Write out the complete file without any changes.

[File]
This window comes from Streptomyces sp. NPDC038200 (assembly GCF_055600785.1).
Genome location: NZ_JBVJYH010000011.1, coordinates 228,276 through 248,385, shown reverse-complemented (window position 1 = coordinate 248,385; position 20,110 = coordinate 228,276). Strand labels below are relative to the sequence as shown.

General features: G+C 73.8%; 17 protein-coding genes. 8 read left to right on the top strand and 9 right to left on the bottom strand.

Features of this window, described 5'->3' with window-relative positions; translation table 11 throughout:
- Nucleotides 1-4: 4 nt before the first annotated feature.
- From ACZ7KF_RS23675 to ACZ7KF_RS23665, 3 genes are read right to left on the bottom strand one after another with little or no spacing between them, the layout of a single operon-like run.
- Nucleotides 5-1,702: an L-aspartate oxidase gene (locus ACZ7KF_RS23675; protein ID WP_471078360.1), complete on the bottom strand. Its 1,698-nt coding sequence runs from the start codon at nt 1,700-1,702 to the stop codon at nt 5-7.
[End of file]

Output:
This window comes from Streptomyces sp. NPDC038200 (assembly GCF_055600785.1).
Genome location: NZ_JBVJYH010000011.1, coordinates 228,276 through 248,385, shown reverse-complemented (window position 1 = coordinate 248,385; position 20,110 = coordinate 228,276). Strand labels below are relative to the sequence as shown.

General features: G+C 73.8%; 17 protein-coding genes. 8 read left to right on the top strand and 9 right to left on the bottom strand.

Features of this window, described 5'->3' with window-relative positions; translation table 11 throughout:
- Nucleotides 1-4: 4 nt before the first annotated feature.
- From ACZ7KF_RS23675 to ACZ7KF_RS23665, 3 genes are read right to left on the bottom strand one after another with little or no spacing between them, the layout of a single operon-like run.
- Nucleotides 5-1,702: an L-aspartate oxidase gene (locus ACZ7KF_RS23675; protein ID WP_471078360.1), complete on the bottom strand. Its 1,698-nt coding sequence runs from the start codon at nt 1,700-1,702 to the stop codon at nt 5-7.